The result, after three hours of simmering and twenty minutes of frying and chopping, was transcendental. Roddy, here’s that Franco-Mexican fusion we spoke of. Sheer, tender delight in miniscule shreds accompanied by a quick gastrique. I had every plan to make this into tacos, buy or make tortillas and eat it over the period of a few days, but its allure ensured that that never came to fruition. I ate it plain, slathered with its spicy, fruity sauce, on baguette, on white bread, but never on tortilla. However, there will be another time for this, that much I am sure of.

Carnitas Francaises
Ingredients (serves 4)
1 2lb. bone-in pork shoulder
1 teaspoon sea salt
1 teaspoon black pepper
1 teaspoon cumin
1/2 teaspoon cayenne pepper
1 teaspoon thyme
1 teaspoon onion powder
1 teaspoon of garlic powder/1 clove of chopped garlic
1/4 teaspoon of nutmeg
1 tablespoon of parsley
1/4 cup of red wine (I used Bergerac AOC)

1. Trim, debone, and cut the pork shoulder into small  pieces, roughly 3-4 inches long. Heat a pot with roughly 3 cups of water on the stove on high.

2. Mix the spices together and toss to coat the pork. When the water is boiling, put in the pork and lower the heat to a simmer. Let the pork cook for 2-3 hours uncovered, or until all the water is evaporated.

3. When the water has evaporated, the pork will start to caramelize and fry in its own fat. After the pork is brown, remove it and let the bottom of the pan continue to brown. Pour in the wine and deglaze for a few minutes until reduced and toss in the pork again, allowing the wine to cover the meat. Remove the pork and shred.
Habanero Raspberry Bergerac Sauce
Ingredients (serves 4)
2 tablespoons habanero hot sauce, or 2 chopped habanero peppers
1/4 cup of red wine (I used Bergerac AOC)
1/3 cup fresh raspberries or raspberry jam

1. Let all ingredients simmer in a saucepan until reduced and thick. Stir frequently. Keep in a sealed container for up to 4 days.

The B4 Burger in Paris: Bean, bacon, brie, and booze

When we picked our housing for Paris, it was obvious that I was going to live in an apartment. I didn’t want to live in a dormitory for another semester, and although I wanted to get out and meet French people, I wasn’t too keen on living with a host family. What I was looking forward to, however, was the possibility of cooking and shopping for my own groceries. You’ve seen a selection of some of the things I’ve seen in grocery stores (with more to come!) so I thought it would be fun to show you what I’ve actually been cooking as well.
Buying groceries in Europe is very different from getting them in the US. Things that are typically imported into the States that are thus, more expensive, are less expensive in France due to their ease of manufacture and varied selection of items that do not have to be processed and distributed to transport overseas. This includes wine, cheese, cured meats, and bread. One can easily spend about 10 Euros, or roughly $13, on items that would add up to around $20-25 USD if purchased in stores. Recently, a 6 Euro purchase netted me a large baguette, a 250 gram wedge of fresh Brie, two 150 gram cartons of chopped bacon, and a half-bottle of Pays d’Oc red wine. This can be a very prosperous system if you do it correctly. Avoiding American brands, packaged, frozen goods (which I’ve found to be priced the most disproportionately) and fresh juices can help you stretch your Euro.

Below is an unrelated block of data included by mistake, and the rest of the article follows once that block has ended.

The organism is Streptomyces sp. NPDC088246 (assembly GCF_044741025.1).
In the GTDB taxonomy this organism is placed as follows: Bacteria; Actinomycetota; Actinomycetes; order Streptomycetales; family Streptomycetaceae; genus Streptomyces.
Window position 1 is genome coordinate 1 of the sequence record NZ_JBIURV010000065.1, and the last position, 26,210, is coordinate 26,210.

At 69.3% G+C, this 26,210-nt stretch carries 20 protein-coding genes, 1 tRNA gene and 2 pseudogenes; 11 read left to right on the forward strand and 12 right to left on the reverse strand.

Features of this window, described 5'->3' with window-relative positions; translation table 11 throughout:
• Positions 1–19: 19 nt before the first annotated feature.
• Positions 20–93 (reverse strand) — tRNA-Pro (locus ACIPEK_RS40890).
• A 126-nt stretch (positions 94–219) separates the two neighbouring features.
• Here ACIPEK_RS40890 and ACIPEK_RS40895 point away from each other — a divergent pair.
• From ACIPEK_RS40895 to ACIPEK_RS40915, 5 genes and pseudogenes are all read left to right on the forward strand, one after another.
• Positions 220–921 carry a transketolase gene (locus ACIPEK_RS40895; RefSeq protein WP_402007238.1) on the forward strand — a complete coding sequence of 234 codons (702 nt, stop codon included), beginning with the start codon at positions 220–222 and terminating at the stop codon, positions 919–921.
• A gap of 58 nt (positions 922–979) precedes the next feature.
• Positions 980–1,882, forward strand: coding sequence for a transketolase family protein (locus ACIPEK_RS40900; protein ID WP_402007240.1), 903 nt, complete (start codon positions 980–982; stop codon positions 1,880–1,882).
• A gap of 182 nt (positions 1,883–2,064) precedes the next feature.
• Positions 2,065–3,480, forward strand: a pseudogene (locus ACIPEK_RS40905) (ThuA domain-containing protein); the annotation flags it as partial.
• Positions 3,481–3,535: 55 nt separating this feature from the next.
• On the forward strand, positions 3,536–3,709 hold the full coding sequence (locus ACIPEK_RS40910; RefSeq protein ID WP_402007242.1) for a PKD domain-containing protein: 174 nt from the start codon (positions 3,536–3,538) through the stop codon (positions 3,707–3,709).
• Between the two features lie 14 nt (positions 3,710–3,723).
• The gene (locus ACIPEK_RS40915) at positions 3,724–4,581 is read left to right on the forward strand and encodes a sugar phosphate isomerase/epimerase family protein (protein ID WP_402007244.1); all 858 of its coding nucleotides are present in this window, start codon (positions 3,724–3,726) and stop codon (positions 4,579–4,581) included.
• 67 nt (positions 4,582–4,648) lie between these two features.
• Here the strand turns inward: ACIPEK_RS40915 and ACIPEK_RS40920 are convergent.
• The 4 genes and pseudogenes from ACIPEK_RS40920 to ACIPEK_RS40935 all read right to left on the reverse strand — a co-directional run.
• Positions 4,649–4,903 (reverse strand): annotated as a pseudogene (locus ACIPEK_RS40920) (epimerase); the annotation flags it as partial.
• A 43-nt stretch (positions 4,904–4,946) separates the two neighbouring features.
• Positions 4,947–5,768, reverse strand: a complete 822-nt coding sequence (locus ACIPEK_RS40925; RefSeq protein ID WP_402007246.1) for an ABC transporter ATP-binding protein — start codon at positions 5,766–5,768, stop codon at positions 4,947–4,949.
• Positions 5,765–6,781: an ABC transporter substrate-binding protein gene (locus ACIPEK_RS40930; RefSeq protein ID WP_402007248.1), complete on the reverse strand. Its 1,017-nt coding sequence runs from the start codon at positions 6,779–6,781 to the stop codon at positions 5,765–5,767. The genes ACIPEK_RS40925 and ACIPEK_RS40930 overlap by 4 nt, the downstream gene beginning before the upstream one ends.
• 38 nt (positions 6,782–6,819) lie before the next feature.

A few days ago, I picked up some ingredients that I knew I could cook in large quantities and hack around throughout the week if I had leftovers. So with some leftover white beans sauteed in bacon and thyme, wine, bread, and cheese. I made these B4 Burgers in Paris. They’re easy to make, very tasty, and can be customized to suit any flavor palate or combination.

B4 Burgers in Paris
Ingredients (makes 6 patties)
1 can of white beans, drained
1/2 stale baguette, crumbled
1/4 cup of red wine
1/4 cup of chopped bacon, cooked and drained
1 teaspoon of thyme
Salt and pepper to taste
2 tablespoons of olive oil

1. Form the patties by soaking the bread crumbs in the red wine and thyme until soft. Mix in beans and bacon until fully incorporated. Shape into patties and chill for 30 minutes to twelve hours in the fridge.

2. When ready to cook, start heating oil. Season patties with salt and pepper and fry on medium-high until golden brown on each side, roughly five minutes per side. When finished, remove patties, pour out oil and deglaze pan with red wine, reducing to a thick syrup.
3. Drain patties on paper towels and serve with brie on top. Spoon red wine glaze over the top and eat alone or with bread.